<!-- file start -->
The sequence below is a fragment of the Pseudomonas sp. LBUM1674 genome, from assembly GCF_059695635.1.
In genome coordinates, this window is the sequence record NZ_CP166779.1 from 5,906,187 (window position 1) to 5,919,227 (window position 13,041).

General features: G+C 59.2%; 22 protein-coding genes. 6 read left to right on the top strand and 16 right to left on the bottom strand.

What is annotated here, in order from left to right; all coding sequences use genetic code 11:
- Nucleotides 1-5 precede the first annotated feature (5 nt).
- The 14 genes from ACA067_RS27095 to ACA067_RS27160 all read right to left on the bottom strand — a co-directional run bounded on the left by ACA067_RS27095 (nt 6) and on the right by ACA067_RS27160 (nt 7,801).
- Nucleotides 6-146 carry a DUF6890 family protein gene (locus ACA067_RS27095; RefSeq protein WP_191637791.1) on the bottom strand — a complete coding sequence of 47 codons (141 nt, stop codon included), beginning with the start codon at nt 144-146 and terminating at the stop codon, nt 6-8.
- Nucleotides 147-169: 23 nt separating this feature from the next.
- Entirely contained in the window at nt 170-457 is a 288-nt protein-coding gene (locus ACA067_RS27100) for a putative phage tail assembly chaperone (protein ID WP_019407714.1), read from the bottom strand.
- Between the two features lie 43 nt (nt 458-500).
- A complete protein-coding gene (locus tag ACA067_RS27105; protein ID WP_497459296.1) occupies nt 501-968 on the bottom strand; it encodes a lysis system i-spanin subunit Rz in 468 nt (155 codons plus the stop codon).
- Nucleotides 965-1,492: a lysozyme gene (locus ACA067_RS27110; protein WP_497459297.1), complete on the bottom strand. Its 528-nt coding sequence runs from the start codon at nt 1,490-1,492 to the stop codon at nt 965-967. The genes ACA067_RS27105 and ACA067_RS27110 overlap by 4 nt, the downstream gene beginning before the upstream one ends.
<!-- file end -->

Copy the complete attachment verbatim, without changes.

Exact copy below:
The sequence below is a fragment of the Pseudomonas sp. LBUM1674 genome, from assembly GCF_059695635.1.
In genome coordinates, this window is the sequence record NZ_CP166779.1 from 5,906,187 (window position 1) to 5,919,227 (window position 13,041).

General features: G+C 59.2%; 22 protein-coding genes. 6 read left to right on the top strand and 16 right to left on the bottom strand.

What is annotated here, in order from left to right; all coding sequences use genetic code 11:
- Nucleotides 1-5 precede the first annotated feature (5 nt).
- The 14 genes from ACA067_RS27095 to ACA067_RS27160 all read right to left on the bottom strand — a co-directional run bounded on the left by ACA067_RS27095 (nt 6) and on the right by ACA067_RS27160 (nt 7,801).
- Nucleotides 6-146 carry a DUF6890 family protein gene (locus ACA067_RS27095; RefSeq protein WP_191637791.1) on the bottom strand — a complete coding sequence of 47 codons (141 nt, stop codon included), beginning with the start codon at nt 144-146 and terminating at the stop codon, nt 6-8.
- Nucleotides 147-169: 23 nt separating this feature from the next.
- Entirely contained in the window at nt 170-457 is a 288-nt protein-coding gene (locus ACA067_RS27100) for a putative phage tail assembly chaperone (protein ID WP_019407714.1), read from the bottom strand.
- Between the two features lie 43 nt (nt 458-500).
- A complete protein-coding gene (locus tag ACA067_RS27105; protein ID WP_497459296.1) occupies nt 501-968 on the bottom strand; it encodes a lysis system i-spanin subunit Rz in 468 nt (155 codons plus the stop codon).
- Nucleotides 965-1,492: a lysozyme gene (locus ACA067_RS27110; protein WP_497459297.1), complete on the bottom strand. Its 528-nt coding sequence runs from the start codon at nt 1,490-1,492 to the stop codon at nt 965-967. The genes ACA067_RS27105 and ACA067_RS27110 overlap by 4 nt, the downstream gene beginning before the upstream one ends.